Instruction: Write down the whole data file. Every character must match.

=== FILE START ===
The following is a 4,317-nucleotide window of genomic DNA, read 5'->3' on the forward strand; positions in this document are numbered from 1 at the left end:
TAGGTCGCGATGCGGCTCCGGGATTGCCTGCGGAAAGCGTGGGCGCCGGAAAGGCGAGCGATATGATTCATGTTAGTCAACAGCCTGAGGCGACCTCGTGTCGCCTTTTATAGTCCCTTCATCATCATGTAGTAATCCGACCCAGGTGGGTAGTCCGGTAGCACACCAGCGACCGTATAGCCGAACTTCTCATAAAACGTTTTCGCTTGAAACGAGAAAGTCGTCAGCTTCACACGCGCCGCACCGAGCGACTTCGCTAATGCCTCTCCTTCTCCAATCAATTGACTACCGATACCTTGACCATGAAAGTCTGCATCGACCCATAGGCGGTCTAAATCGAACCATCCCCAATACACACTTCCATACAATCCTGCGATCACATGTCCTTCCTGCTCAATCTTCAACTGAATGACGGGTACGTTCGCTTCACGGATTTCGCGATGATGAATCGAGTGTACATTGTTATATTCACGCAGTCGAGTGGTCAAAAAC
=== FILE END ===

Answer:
The following is a 4,317-nucleotide window of genomic DNA, read 5'->3' on the forward strand; positions in this document are numbered from 1 at the left end:
TAGGTCGCGATGCGGCTCCGGGATTGCCTGCGGAAAGCGTGGGCGCCGGAAAGGCGAGCGATATGATTCATGTTAGTCAACAGCCTGAGGCGACCTCGTGTCGCCTTTTATAGTCCCTTCATCATCATGTAGTAATCCGACCCAGGTGGGTAGTCCGGTAGCACACCAGCGACCGTATAGCCGAACTTCTCATAAAACGTTTTCGCTTGAAACGAGAAAGTCGTCAGCTTCACACGCGCCGCACCGAGCGACTTCGCTAATGCCTCTCCTTCTCCAATCAATTGACTACCGATACCTTGACCATGAAAGTCTGCATCGACCCATAGGCGGTCTAAATCGAACCATCCCCAATACACACTTCCATACAATCCTGCGATCACATGTCCTTCCTGCTCAATCTTCAACTGAATGACGGGTACGTTCGCTTCACGGATTTCGCGATGATGAATCGAGTGTACATTGTTATATTCACGCAGTCGAGTGGTCAAAAAC